We can never tell what an #RITPhoto alum is going to end up doing after graduation . We are always surprised and so very proud of the diverse and important careers many of our alums find themselves working in. During the last decade, three women from the Biomedical Photographic Communications major have become doctors. This post will feature Dr. Jennifer Turano, O.D. Class of 2004.
What are doing now? How did that come to be?
After graduating from RIT in 2004, I started my career working as an ophthalmic photographer. After a short time, I left clinical imaging and began working for Carl Zeiss Meditec, Inc where I trained medical personnel using their diagnostic imaging devices. In this, the next phase of my career, I realized how much I missed clinical care and the personal connection with patients. Fascinated by ocular anatomy and how systemic diseases are often manifested in the eye, I returned to school to pursue becoming a Doctor of Optometry. I graduated from Pennsylvania College of Optometry in May 2015 and I am currently an ocular disease resident at the Wilmington VA Medical Center.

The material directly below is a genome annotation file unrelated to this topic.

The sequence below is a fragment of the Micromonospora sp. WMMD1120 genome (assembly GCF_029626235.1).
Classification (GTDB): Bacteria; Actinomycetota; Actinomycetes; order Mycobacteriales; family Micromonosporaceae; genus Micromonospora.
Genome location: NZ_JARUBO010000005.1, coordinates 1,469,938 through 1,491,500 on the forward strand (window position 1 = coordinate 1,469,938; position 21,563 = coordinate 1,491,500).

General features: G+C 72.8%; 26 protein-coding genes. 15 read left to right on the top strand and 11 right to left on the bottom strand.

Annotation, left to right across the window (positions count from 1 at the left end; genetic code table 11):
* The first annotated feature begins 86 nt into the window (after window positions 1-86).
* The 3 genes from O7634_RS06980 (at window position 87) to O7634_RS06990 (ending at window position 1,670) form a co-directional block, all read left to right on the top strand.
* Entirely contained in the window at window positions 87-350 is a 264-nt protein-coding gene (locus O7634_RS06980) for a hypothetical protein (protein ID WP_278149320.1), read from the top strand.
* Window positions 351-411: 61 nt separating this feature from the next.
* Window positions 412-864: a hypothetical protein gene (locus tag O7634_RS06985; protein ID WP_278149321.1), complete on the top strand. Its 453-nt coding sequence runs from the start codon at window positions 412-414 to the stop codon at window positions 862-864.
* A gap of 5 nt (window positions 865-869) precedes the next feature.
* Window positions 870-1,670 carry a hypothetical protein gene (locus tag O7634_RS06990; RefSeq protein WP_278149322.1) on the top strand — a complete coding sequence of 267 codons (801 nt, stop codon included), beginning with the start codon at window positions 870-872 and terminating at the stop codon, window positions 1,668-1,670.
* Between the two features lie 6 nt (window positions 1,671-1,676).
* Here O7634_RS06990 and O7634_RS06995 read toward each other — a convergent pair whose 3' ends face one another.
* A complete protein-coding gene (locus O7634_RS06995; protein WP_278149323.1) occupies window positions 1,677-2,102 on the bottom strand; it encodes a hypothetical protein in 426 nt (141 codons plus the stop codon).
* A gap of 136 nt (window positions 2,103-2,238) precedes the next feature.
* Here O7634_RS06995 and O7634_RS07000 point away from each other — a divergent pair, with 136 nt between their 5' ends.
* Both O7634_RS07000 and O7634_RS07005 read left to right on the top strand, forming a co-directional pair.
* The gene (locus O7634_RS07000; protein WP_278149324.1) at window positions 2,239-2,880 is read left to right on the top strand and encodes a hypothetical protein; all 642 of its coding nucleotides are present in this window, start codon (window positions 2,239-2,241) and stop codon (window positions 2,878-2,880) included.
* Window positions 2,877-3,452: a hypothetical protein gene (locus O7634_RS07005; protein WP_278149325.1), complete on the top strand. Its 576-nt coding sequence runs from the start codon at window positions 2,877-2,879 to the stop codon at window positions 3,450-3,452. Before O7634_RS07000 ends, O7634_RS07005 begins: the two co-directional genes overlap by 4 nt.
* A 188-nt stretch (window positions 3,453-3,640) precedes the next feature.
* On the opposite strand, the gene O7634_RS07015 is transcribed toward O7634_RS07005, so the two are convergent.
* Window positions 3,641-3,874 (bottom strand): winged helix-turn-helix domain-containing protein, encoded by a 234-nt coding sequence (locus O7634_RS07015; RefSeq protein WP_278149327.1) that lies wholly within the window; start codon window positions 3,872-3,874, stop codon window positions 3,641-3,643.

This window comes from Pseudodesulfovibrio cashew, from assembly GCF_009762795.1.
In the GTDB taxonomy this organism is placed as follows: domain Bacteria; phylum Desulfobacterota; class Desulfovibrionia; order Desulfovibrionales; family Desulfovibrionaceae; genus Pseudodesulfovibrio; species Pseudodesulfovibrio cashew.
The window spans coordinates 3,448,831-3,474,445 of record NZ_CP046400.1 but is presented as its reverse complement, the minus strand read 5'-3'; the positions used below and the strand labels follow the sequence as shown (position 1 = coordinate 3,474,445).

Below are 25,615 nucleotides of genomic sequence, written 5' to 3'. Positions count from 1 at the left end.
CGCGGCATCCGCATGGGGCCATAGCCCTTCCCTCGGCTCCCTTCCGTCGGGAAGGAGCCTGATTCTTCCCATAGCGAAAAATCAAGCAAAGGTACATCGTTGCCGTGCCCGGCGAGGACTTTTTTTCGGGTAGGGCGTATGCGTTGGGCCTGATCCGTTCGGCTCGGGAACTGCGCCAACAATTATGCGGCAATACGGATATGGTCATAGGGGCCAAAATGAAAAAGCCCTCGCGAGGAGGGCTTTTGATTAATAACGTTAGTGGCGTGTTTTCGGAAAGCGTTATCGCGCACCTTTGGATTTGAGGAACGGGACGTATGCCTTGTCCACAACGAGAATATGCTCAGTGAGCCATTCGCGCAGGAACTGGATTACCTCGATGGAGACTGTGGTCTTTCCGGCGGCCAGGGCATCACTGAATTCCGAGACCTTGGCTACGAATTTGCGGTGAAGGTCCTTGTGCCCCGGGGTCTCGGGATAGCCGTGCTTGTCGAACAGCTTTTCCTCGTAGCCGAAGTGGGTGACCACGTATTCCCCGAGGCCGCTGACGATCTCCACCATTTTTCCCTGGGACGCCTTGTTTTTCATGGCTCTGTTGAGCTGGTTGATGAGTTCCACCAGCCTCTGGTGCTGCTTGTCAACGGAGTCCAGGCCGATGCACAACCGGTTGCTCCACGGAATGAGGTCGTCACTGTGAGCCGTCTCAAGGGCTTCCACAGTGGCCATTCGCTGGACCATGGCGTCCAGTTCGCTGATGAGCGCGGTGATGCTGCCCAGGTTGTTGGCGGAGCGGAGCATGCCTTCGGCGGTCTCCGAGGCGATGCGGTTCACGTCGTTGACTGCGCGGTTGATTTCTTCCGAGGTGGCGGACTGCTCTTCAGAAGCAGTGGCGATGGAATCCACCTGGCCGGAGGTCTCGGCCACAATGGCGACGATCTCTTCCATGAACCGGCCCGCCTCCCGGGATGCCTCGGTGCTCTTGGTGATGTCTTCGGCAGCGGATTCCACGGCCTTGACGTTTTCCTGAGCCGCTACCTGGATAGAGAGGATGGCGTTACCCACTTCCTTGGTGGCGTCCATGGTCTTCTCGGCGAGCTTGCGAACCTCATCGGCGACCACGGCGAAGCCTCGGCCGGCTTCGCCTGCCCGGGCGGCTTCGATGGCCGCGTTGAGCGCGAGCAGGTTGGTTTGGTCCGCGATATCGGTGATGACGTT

How has your photo education helped you in preparation for your first job, and in your career since?
On top of all the photographic techniques and scientific principles taught at RIT, we learned very valuable life skills. These skills have helped me be successful in both my career as an imager and now as a doctor. In school we had to juggle multiple assignments and group projects in the quarter system that created a high pressure environment with looming deadlines that always came too quickly. I learned how to properly manage time and work in a team, or I could not succeed. The years of critique and presenting personal work provided me with a sense of personal accountability, strong communication skills, and taught me how to position myself with my peers and professors.
Did anything from your undergraduate education assist you in your professional school and training experiences
As a Biomed student I was challenged in my education to learn and understand my subjects when imaging. I was encouraged to utilize photographic technique, creativity, research, and compassion in order to give the most honest portrayal of my subjects. Medicine, like photography, has rules and techniques that often provide a baseline for the population as a whole. Each patient, however, receives the best care when they are considered to be an individual and they have a plan tailored to their unique experience. My undergraduate education prepared me for a career in medicine because it allowed me not to fear creativity even while in a technical profession.